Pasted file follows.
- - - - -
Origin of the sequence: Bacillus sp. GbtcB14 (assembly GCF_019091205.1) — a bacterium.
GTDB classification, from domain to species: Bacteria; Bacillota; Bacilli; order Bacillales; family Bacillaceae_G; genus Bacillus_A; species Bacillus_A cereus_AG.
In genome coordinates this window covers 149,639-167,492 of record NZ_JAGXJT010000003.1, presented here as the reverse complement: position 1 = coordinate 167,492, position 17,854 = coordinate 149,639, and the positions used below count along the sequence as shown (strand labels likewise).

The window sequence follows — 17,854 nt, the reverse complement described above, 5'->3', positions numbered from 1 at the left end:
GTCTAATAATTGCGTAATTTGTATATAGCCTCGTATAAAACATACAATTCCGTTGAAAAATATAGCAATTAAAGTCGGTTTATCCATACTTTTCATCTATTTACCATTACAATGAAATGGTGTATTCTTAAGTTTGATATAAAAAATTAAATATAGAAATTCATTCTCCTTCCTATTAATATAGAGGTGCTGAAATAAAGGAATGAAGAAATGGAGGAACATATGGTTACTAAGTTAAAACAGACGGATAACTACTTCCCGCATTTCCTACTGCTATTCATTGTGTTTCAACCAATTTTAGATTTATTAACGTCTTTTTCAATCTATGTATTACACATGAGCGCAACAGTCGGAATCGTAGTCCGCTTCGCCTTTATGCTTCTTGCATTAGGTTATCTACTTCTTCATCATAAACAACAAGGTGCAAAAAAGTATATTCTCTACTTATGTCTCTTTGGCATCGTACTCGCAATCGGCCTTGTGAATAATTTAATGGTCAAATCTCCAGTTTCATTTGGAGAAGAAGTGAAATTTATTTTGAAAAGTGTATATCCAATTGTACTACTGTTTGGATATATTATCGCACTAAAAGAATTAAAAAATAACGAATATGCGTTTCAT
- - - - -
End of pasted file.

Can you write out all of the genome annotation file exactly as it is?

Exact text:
Origin of the sequence: Bacillus sp. GbtcB14 (assembly GCF_019091205.1) — a bacterium.
GTDB classification, from domain to species: Bacteria; Bacillota; Bacilli; order Bacillales; family Bacillaceae_G; genus Bacillus_A; species Bacillus_A cereus_AG.
In genome coordinates this window covers 149,639-167,492 of record NZ_JAGXJT010000003.1, presented here as the reverse complement: position 1 = coordinate 167,492, position 17,854 = coordinate 149,639, and the positions used below count along the sequence as shown (strand labels likewise).

The window sequence follows — 17,854 nt, the reverse complement described above, 5'->3', positions numbered from 1 at the left end:
GTCTAATAATTGCGTAATTTGTATATAGCCTCGTATAAAACATACAATTCCGTTGAAAAATATAGCAATTAAAGTCGGTTTATCCATACTTTTCATCTATTTACCATTACAATGAAATGGTGTATTCTTAAGTTTGATATAAAAAATTAAATATAGAAATTCATTCTCCTTCCTATTAATATAGAGGTGCTGAAATAAAGGAATGAAGAAATGGAGGAACATATGGTTACTAAGTTAAAACAGACGGATAACTACTTCCCGCATTTCCTACTGCTATTCATTGTGTTTCAACCAATTTTAGATTTATTAACGTCTTTTTCAATCTATGTATTACACATGAGCGCAACAGTCGGAATCGTAGTCCGCTTCGCCTTTATGCTTCTTGCATTAGGTTATCTACTTCTTCATCATAAACAACAAGGTGCAAAAAAGTATATTCTCTACTTATGTCTCTTTGGCATCGTACTCGCAATCGGCCTTGTGAATAATTTAATGGTCAAATCTCCAGTTTCATTTGGAGAAGAAGTGAAATTTATTTTGAAAAGTGTATATCCAATTGTACTACTGTTTGGATATATTATCGCACTAAAAGAATTAAAAAATAACGAATATGCGTTTCAT